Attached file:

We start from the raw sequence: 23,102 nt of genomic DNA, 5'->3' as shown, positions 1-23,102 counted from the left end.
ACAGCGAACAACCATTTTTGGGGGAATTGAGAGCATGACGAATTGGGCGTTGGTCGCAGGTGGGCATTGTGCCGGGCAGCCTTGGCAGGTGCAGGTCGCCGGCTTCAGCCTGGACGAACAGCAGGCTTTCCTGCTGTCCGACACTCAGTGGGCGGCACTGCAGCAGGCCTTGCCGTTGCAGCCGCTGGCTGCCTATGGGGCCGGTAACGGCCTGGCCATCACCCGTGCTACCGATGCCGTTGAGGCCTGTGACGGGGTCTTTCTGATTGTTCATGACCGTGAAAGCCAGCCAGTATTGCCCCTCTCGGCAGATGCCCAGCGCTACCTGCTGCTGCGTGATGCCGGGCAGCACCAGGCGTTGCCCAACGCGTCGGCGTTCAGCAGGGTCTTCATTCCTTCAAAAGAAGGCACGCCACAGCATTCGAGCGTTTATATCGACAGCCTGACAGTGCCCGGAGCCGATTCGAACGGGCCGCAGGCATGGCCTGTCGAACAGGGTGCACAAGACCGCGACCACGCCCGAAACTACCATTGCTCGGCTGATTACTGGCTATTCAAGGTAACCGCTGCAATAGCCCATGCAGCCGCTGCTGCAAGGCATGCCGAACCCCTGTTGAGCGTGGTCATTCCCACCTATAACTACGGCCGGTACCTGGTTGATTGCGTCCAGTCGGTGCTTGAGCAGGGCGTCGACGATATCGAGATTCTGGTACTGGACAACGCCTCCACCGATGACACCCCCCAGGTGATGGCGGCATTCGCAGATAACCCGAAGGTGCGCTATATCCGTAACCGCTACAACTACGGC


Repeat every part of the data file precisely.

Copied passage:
We start from the raw sequence: 23,102 nt of genomic DNA, 5'->3' as shown, positions 1-23,102 counted from the left end.
ACAGCGAACAACCATTTTTGGGGGAATTGAGAGCATGACGAATTGGGCGTTGGTCGCAGGTGGGCATTGTGCCGGGCAGCCTTGGCAGGTGCAGGTCGCCGGCTTCAGCCTGGACGAACAGCAGGCTTTCCTGCTGTCCGACACTCAGTGGGCGGCACTGCAGCAGGCCTTGCCGTTGCAGCCGCTGGCTGCCTATGGGGCCGGTAACGGCCTGGCCATCACCCGTGCTACCGATGCCGTTGAGGCCTGTGACGGGGTCTTTCTGATTGTTCATGACCGTGAAAGCCAGCCAGTATTGCCCCTCTCGGCAGATGCCCAGCGCTACCTGCTGCTGCGTGATGCCGGGCAGCACCAGGCGTTGCCCAACGCGTCGGCGTTCAGCAGGGTCTTCATTCCTTCAAAAGAAGGCACGCCACAGCATTCGAGCGTTTATATCGACAGCCTGACAGTGCCCGGAGCCGATTCGAACGGGCCGCAGGCATGGCCTGTCGAACAGGGTGCACAAGACCGCGACCACGCCCGAAACTACCATTGCTCGGCTGATTACTGGCTATTCAAGGTAACCGCTGCAATAGCCCATGCAGCCGCTGCTGCAAGGCATGCCGAACCCCTGTTGAGCGTGGTCATTCCCACCTATAACTACGGCCGGTACCTGGTTGATTGCGTCCAGTCGGTGCTTGAGCAGGGCGTCGACGATATCGAGATTCTGGTACTGGACAACGCCTCCACCGATGACACCCCCCAGGTGATGGCGGCATTCGCAGATAACCCGAAGGTGCGCTATATCCGTAACCGCTACAACTACGGC